A SENIOR figure at one of Scotland’s leading universities has defended highly paid principals and suggested that institutions could struggle to fill top posts if salaries do not rise even further.
Giving evidence to the Scottish Parliament’s education committee today, Professor Stuart Monro, vice convener of Edinburgh University’s court, said he was “concerned” that the salaries of principals, some of whom earn £250,000 a year, had not increased over the past few years.
Asked if the principal of a university should be paid more than the Prime Minister, Prof Monro said his own university would struggle to find a “top-class” leader on the salary currently paid to David Cameron.
Prof Monro was one of three senior university figures addressing the committee on behalf of the Committee of Scottish Chairs. The group had already caused controversy by suggesting it was “unnecessary” to introduce legislation to cap tuition fees at £9,000 a year for rest of UK (RUK) students studying at Scottish universities, effectively allowing institutions to charge even more.
Asked by SNP MSP Joan McAlpine if a university principal should be paid more than the Prime Minister’s £142,500 salary, Prof Munro said he was in “no position to judge” what the Prime Minister should be paid.
But he added: “Over the past four years there’s been no increases in the salary of the principal of Edinburgh University. It creates concerns for me because somewhere down the line we’re going to have to appoint a new principal. I’m not sure if we would be able to get a top-class principal on the salary we pay the prime minister.”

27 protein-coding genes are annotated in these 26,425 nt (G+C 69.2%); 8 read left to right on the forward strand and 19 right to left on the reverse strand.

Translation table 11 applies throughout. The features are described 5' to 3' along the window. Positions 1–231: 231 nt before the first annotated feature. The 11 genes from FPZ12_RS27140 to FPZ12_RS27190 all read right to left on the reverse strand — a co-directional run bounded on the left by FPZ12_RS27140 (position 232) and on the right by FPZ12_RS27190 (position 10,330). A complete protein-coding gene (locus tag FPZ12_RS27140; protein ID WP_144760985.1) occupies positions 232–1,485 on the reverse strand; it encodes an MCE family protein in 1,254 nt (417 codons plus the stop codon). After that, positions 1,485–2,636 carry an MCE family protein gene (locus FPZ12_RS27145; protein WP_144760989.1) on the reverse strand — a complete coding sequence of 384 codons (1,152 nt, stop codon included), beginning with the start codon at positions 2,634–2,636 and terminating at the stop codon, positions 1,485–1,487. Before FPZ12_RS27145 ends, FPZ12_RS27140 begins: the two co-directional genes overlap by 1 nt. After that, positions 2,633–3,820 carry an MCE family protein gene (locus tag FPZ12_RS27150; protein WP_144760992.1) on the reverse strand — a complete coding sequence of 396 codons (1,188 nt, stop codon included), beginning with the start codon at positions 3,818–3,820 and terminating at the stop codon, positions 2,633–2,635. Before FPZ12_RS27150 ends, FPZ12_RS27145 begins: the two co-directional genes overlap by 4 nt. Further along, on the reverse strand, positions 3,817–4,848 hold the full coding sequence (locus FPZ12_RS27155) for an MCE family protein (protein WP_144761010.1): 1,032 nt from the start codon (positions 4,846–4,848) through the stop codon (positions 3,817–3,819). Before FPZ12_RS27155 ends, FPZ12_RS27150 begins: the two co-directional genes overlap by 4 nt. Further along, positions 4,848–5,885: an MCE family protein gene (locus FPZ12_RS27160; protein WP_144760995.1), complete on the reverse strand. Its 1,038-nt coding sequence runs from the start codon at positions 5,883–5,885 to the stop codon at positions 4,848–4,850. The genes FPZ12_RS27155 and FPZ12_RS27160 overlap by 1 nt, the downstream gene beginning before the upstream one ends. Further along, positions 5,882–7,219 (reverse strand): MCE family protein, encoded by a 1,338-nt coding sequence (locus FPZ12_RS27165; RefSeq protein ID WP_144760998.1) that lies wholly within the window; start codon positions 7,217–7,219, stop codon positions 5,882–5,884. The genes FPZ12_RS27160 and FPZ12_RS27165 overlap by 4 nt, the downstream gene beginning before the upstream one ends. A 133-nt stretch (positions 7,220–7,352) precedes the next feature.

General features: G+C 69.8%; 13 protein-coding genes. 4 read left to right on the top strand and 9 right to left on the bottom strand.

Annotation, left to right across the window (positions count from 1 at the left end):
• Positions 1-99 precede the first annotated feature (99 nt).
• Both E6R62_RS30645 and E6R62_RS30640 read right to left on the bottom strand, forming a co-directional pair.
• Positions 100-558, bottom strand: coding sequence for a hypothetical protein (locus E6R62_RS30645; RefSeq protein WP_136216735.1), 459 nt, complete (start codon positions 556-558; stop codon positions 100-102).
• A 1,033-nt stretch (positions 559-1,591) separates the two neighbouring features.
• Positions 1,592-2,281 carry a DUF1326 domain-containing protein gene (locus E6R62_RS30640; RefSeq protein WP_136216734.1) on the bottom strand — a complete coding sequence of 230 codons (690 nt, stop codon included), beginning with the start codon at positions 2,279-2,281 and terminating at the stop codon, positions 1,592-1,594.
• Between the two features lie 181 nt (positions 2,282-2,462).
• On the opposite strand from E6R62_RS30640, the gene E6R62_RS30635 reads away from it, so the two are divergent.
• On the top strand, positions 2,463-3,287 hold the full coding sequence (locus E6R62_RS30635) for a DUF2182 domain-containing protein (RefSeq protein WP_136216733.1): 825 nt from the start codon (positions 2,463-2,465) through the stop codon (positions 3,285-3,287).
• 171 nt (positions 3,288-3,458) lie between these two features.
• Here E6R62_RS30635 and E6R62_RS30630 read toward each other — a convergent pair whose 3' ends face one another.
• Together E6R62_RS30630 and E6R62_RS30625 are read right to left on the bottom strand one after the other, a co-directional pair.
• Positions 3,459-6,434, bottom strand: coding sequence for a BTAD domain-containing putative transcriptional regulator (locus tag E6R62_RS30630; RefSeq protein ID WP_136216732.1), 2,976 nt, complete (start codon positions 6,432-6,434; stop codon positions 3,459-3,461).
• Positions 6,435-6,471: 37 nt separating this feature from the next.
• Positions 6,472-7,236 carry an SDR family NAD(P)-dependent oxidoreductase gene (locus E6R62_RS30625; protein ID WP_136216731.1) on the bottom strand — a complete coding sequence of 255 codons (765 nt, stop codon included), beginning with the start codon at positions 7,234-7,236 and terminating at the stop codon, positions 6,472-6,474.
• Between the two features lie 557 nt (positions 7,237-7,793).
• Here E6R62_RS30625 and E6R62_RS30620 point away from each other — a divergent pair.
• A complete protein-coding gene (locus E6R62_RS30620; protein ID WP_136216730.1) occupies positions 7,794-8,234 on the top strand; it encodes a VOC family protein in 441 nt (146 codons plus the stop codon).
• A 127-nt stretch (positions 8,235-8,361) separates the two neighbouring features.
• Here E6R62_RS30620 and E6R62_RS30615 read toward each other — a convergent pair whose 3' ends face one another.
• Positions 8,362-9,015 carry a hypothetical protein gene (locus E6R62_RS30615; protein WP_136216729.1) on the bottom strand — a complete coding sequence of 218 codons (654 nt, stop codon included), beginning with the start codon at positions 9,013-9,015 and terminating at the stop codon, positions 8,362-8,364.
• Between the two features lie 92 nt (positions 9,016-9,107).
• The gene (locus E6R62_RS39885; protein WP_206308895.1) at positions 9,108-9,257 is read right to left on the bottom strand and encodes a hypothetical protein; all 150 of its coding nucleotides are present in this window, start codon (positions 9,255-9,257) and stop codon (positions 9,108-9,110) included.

Edinburgh University’s principal Professor Sir Timothy O’Shea receives a £227,000 salary, making him one of the highest paid principals in Scotland. The highest paid are the principals of Glasgow and Strathclyde, who both earn £250,000.
Speaking after the committee meeting, Ms McAlpine said Prof Monro’s response showed university chairs did not “inhabit the same planet as the rest of us”.
She added: “It’s a bit rich that they are effectively saying they should be able to charge students more than £9,000 a year, but that £250,000 a year is not quite enough for their principal.
“A lot of people are sceptical about principals’ salaries a time when things are really tough for students and ordinary staff. That is one of the reasons we’re trying to change the governance of higher education.”
Alastair Sim, director of Universities Scotland, said: “Since the recession, universities have moved to show restraint shown in terms of senior pay increases. A comprehensive survey of all universities in Scotland showed the average increase of Principals’ salaries, and that of their senior management teams, last year was around one per cent. Many senior teams have declined bonuses.”
A spokesman for Edinburgh University said its principal was “acutely aware of the need for restraint over public sector pay” and had refused a pay rise in each of the last four years.
Meanwhile, following a debate in the Scottish Parliament yesterday, MSPs backed a motion by education secretary Mike Russell that access to higher education should be “based on ability to learn, not ability to pay”, backing a commitment not to introduce “upfront or backdoor tuition fees”.
Scottish Labour had called for an independent commission on higher education to examine the affordability of free tuition.
Hugh Henry, Scottish Labour’s education spokesman, said: “We offered to have an open and honest debate and work on a cross-party basis to tackle the challenges we face on further and higher education. Instead, the SNP rejected this in favour of the status quo.”